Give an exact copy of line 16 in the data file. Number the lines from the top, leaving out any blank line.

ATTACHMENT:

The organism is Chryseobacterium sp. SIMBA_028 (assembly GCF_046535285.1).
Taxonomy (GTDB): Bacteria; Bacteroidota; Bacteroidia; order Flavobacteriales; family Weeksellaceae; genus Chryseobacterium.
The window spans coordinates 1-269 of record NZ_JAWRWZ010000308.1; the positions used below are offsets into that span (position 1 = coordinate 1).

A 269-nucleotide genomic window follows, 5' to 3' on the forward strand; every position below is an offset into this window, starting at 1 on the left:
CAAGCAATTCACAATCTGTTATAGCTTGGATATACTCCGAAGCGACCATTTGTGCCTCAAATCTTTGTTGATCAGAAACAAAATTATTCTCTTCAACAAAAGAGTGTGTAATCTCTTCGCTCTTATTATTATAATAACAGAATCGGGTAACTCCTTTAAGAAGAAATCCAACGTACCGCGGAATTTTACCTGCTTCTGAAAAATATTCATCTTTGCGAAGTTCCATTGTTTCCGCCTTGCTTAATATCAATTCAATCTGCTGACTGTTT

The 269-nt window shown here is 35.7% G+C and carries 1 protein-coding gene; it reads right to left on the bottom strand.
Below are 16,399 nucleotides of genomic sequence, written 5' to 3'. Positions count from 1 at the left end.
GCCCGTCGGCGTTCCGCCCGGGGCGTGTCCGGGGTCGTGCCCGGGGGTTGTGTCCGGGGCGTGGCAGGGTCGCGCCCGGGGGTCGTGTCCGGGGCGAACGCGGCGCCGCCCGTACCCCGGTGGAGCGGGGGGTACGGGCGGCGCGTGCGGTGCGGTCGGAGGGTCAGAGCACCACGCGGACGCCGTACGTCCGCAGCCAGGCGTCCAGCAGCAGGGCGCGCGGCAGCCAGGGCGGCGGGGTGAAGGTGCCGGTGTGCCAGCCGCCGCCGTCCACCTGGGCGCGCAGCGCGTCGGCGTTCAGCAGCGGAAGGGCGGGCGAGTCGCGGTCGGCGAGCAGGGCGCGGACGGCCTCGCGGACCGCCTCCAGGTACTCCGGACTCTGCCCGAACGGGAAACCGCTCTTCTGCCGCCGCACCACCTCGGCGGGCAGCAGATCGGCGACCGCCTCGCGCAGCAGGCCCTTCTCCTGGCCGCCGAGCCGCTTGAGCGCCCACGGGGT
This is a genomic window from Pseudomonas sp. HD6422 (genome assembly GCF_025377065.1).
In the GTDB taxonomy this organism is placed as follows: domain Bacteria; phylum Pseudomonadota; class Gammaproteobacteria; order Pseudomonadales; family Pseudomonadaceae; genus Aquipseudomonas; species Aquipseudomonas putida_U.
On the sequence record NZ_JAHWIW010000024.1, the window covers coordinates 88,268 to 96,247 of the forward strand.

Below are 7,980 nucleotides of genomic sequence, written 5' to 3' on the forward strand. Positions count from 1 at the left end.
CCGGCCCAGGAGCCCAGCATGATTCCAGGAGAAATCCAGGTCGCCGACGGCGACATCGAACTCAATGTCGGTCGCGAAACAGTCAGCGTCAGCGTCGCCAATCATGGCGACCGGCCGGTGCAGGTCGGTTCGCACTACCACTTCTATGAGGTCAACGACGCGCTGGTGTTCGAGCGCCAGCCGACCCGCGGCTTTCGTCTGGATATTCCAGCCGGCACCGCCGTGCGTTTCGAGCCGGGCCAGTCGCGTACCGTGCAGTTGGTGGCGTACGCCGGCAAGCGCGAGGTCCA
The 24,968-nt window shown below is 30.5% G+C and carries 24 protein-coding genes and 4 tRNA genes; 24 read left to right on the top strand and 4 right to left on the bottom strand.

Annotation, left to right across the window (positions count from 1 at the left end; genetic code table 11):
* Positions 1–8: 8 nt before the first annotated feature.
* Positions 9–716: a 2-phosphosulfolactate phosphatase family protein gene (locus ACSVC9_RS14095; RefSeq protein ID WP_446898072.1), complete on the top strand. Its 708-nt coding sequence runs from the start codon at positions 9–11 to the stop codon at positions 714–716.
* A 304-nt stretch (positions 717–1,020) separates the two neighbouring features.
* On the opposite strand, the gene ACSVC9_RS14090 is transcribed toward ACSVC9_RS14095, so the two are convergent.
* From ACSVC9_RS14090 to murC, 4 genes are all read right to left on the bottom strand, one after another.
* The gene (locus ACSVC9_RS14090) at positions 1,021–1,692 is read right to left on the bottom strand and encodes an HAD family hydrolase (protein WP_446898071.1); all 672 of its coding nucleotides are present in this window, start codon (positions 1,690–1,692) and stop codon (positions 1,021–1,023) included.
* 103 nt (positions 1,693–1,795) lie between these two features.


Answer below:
* Positions 1–8: 8 nt before the first annotated feature.